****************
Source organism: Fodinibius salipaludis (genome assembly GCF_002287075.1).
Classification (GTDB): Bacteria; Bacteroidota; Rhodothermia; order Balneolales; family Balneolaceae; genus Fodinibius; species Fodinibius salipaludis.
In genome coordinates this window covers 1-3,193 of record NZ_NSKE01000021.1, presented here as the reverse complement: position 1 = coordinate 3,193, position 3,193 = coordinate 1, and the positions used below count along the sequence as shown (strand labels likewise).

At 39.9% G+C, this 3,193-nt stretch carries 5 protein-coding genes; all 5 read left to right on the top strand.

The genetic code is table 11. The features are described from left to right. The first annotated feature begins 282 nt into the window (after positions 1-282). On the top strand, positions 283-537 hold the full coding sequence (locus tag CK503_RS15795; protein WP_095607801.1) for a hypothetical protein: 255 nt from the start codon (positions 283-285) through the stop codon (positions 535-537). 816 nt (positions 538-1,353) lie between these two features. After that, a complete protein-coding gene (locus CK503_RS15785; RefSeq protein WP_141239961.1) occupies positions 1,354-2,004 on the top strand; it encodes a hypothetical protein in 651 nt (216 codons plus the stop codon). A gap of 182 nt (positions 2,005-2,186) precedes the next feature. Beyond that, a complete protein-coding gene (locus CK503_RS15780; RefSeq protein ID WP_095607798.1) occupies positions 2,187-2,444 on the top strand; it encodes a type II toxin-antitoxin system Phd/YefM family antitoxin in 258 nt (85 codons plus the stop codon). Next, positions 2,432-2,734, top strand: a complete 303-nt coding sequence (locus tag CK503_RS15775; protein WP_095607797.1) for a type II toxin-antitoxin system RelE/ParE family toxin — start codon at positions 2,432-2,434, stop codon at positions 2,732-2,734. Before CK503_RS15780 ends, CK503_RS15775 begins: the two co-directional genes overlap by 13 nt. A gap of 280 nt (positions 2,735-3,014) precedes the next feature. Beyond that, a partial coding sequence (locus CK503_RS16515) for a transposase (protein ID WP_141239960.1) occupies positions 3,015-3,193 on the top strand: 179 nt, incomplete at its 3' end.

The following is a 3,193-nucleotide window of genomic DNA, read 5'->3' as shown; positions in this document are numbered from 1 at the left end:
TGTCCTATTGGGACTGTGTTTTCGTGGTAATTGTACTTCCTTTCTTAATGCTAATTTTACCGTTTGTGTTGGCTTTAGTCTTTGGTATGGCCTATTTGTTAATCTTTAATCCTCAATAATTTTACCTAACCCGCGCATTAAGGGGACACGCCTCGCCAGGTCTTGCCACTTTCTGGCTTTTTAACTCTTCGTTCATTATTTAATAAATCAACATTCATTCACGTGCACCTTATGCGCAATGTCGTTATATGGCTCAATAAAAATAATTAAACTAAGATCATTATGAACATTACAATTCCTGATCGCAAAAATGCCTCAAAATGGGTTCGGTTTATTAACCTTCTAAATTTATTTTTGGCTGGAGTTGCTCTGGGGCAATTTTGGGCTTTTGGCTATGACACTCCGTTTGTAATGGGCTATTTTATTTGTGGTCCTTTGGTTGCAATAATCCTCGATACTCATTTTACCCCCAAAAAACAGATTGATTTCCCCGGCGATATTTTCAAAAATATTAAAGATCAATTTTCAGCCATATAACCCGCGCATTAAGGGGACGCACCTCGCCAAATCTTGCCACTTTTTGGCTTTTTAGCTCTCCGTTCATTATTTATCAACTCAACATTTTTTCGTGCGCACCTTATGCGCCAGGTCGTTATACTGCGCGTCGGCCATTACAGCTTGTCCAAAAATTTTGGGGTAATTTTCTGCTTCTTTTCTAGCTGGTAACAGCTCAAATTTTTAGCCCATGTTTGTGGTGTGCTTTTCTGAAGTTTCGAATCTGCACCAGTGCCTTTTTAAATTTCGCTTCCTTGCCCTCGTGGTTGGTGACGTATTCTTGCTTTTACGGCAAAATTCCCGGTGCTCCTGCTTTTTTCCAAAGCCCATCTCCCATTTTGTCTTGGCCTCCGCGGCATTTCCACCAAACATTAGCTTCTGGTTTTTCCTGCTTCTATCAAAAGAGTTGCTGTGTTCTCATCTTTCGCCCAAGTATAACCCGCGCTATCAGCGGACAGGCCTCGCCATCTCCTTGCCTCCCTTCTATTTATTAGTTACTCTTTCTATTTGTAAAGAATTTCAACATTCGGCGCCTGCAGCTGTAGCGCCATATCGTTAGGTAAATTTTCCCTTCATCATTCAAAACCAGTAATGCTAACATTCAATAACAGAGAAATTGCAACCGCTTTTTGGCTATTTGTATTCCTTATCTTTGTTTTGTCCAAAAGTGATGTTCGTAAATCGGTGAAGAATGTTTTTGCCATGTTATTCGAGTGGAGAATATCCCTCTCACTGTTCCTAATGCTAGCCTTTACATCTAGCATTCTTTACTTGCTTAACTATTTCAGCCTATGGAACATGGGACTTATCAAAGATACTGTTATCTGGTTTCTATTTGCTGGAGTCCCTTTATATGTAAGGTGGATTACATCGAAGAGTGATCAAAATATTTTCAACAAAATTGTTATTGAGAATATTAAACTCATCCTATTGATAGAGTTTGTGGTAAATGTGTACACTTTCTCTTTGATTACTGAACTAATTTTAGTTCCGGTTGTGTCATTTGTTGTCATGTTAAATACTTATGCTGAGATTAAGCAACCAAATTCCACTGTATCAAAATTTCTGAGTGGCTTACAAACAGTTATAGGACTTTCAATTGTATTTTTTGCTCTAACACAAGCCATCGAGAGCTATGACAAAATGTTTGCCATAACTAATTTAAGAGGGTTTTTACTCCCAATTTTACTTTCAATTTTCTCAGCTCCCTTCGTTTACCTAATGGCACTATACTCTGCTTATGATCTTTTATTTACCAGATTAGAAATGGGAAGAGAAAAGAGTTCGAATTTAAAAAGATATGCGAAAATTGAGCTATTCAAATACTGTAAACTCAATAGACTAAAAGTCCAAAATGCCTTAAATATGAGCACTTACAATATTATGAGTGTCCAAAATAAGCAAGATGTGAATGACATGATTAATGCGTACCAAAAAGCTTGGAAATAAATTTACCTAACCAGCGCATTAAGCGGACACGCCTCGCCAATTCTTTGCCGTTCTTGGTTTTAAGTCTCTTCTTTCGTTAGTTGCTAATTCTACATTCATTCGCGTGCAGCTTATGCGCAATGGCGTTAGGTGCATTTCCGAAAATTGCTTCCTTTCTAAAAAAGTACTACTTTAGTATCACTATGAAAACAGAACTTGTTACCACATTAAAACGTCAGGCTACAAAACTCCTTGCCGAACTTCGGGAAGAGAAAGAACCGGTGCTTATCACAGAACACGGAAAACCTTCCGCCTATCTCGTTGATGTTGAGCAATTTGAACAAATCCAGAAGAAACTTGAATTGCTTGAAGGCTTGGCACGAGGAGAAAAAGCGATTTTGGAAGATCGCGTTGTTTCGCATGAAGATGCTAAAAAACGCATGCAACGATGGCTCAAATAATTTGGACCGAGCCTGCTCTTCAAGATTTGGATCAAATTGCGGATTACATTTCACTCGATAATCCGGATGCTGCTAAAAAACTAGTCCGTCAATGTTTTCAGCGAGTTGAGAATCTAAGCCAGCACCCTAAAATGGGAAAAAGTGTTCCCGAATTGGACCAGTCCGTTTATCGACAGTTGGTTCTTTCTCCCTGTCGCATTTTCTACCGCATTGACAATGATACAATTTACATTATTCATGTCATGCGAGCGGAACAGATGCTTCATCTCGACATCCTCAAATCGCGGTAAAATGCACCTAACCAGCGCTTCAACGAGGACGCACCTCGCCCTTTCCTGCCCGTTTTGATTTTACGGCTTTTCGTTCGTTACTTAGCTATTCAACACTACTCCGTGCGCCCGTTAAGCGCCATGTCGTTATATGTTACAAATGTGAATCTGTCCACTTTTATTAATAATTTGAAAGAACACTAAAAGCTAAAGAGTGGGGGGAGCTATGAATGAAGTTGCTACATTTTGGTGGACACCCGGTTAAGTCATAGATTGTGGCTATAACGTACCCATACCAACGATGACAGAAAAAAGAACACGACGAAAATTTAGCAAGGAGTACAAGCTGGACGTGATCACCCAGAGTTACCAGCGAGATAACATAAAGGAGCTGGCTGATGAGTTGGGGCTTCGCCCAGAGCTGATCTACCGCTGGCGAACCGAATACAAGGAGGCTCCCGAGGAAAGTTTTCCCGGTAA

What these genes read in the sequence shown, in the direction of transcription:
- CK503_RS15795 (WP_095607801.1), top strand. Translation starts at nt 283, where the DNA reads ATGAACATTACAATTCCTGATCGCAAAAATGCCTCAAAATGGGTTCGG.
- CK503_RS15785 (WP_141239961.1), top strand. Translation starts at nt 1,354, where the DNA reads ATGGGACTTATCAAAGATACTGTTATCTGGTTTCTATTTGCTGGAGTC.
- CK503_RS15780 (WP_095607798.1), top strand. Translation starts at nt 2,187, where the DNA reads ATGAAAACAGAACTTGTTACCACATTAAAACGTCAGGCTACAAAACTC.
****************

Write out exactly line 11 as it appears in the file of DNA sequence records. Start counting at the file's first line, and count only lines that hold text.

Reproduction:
- CK503_RS15780 (WP_095607798.1), top strand. Translation starts at nt 2,187, where the DNA reads ATGAAAACAGAACTTGTTACCACATTAAAACGTCAGGCTACAAAACTC.